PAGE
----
American runner Crystal Cox was stripped of her gold medal from the 4x400-meter relay at the 2004 Athens Olympics on Saturday after admitting to doping, while the IOC put off a decision on whether to disqualify the U.S. team.
Cox admitted in 2010 to using anabolic steroids and accepted a four-year suspension and disqualification of her results from 2001 to 2004.
The International Olympic Committee executive board formally disqualified Cox and took away her gold medal. However, the IOC took no action on the U.S. team victory, which still stands – for now.
The Olympic body said it is up to the rules of the International Association of Athletics Federations whether to disqualify the U.S. from the gold.
In a separate case dating back 12 years, the IOC on Saturday reallocated the medals removed from the U.S. men’s 4x400 relay team from the Sydney Games because of the admitted doping by the late Antonio Pettigrew.
Cox ran in the preliminaries of the Athens relay. Sanya Richards, Dee Dee Trotter, Monique Henderson and Monique Hennegan ran in the final.
Under current international rules, an entire relay team can be disqualified because of the doping of one member, even an alternate.
“It is now within the remit of the IAAF to interpret its rules as to whether the disqualification of the athlete would have any effect on the results of the U.S. relay team,” the IOC said.
If the U.S. is stripped of the victory, Russia would move from silver to gold and Jamaica from bronze to silver. Britain would get the bronze.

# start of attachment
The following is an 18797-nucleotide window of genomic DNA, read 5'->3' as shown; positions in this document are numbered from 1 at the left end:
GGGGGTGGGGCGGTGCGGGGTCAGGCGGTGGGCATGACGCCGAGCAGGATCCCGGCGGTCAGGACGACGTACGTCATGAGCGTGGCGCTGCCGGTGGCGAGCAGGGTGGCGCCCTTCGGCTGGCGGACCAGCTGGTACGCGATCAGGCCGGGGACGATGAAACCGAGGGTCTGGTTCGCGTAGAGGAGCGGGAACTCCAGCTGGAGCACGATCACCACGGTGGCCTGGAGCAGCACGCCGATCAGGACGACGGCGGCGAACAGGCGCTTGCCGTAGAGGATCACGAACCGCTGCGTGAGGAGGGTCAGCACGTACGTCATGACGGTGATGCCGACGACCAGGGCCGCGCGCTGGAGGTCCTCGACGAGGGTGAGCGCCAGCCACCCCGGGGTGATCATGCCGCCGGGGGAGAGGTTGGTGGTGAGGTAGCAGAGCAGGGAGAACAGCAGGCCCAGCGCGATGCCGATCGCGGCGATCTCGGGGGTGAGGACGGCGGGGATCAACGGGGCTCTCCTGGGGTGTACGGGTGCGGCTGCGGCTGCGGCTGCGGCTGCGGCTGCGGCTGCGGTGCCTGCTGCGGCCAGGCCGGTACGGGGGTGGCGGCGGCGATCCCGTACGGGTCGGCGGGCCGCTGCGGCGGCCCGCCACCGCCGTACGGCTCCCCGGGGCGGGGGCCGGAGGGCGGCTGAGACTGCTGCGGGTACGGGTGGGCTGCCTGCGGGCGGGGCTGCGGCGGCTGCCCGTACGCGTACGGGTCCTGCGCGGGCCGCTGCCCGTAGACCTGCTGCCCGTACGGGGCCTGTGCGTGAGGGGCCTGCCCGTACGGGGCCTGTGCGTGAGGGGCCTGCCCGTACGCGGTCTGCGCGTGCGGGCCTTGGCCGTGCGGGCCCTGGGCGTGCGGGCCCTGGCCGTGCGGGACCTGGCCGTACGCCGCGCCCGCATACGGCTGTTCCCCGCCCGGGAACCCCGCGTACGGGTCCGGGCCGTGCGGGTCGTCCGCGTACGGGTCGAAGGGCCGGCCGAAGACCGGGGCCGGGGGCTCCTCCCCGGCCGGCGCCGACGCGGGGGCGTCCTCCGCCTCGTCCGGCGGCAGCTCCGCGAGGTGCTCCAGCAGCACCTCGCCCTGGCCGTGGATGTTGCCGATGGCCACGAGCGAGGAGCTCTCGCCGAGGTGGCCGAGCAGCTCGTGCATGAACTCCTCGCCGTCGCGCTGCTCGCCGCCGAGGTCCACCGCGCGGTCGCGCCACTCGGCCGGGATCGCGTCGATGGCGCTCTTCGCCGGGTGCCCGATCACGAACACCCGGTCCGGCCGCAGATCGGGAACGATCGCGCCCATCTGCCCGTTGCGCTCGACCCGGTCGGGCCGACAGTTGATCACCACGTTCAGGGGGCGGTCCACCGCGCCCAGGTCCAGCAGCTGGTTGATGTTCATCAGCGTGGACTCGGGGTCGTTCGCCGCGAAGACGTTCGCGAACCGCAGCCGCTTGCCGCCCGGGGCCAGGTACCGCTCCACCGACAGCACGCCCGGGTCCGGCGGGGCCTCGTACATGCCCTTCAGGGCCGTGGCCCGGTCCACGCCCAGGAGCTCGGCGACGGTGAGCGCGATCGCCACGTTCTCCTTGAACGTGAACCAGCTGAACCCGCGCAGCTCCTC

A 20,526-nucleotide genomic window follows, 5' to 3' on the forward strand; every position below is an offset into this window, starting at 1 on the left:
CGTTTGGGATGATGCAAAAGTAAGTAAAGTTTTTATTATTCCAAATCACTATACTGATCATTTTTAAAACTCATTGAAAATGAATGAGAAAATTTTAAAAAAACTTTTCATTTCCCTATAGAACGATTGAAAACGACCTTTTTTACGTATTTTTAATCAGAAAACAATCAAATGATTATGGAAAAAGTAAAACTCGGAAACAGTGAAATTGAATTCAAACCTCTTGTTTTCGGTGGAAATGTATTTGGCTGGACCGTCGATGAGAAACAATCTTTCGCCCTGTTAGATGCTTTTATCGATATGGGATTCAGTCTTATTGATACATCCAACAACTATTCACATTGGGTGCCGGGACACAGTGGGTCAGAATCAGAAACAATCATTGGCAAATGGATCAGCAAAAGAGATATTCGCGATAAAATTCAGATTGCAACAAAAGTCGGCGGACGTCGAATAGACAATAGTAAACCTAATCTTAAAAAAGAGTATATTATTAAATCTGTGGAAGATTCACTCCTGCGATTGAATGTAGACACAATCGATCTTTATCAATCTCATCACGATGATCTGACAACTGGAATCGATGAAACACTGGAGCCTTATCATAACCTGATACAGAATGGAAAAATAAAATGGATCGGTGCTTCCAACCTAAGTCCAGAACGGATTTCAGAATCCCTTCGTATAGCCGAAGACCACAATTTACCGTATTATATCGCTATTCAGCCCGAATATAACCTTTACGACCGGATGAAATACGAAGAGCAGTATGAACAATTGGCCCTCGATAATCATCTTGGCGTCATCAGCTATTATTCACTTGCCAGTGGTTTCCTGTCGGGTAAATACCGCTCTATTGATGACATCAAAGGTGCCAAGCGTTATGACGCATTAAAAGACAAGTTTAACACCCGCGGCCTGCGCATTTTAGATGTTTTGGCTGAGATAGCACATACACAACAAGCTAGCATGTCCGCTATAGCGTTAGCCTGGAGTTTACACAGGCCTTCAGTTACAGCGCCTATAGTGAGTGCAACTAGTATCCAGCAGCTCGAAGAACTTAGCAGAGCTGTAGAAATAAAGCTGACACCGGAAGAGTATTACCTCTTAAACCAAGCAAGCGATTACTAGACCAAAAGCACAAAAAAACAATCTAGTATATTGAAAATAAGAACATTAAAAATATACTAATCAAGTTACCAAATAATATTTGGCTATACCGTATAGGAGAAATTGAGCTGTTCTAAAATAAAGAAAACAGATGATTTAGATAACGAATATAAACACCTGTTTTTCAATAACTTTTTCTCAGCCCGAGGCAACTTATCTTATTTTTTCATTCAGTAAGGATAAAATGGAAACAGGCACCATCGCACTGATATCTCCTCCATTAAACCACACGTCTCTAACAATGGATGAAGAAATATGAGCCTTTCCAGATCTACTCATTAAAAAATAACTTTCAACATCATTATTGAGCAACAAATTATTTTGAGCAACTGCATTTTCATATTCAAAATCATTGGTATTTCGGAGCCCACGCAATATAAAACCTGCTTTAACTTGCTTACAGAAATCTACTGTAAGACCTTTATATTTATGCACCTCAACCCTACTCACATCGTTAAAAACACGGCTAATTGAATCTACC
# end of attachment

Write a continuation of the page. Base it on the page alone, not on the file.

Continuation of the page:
WOMEN’S BASKETBALL: In Istanbul, Sylvia Fowles scored 15 points and Candace Parker added 14 to lead a balanced U.S. offense in the Americans’ 109-55 win over Croatia in an exhibition game Saturday.
The contest marked the return of Sue Bird to the team. She left the women’s basketball squad last week after the death of her stepfather, Dennis.
MOMENT OF SILENCE: IOC President Jacques Rogge won’t budge: There will be no minute’s silence for the Israeli victims of the 1972 Munich massacre at the opening ceremony of the London Olympics.
Rogge rejected the latest calls Saturday for a special observance to commemorate the 40th anniversary of the murder of 11 Israeli athletes and coaches by Palestinian gunmen at the Munich Games.
“We feel that the opening ceremony is an atmosphere that is not fit to remember such a tragic incident,” Rogge said.
The International Olympic Committee has come under pressure from politicians in the U.S., Israel and Germany to pay tribute to the slain Israelis on Friday.
Rogge said the IOC will honor them at a reception in London during the games on Aug. 6. He said IOC officials will also attend a ceremony in Germany on the anniversary of the attack on Sept. 5 at the military airfield of Furstenfeldbruck where most of the Israelis died.
TICKET PROBE: The IOC will not take disciplinary action before the London Olympics against officials accused of illegal ticket sales.
The IOC opened an ethics investigation last month after Britain’s Sunday Times newspaper reported that national Olympic committee officials and ticket agents in several countries were willing to offer tickets on the black market.
The paper turned its evidence over to the IOC, which was still reviewing it.
The evidence was a “huge file,” Rogge said, adding a decision would likely take months.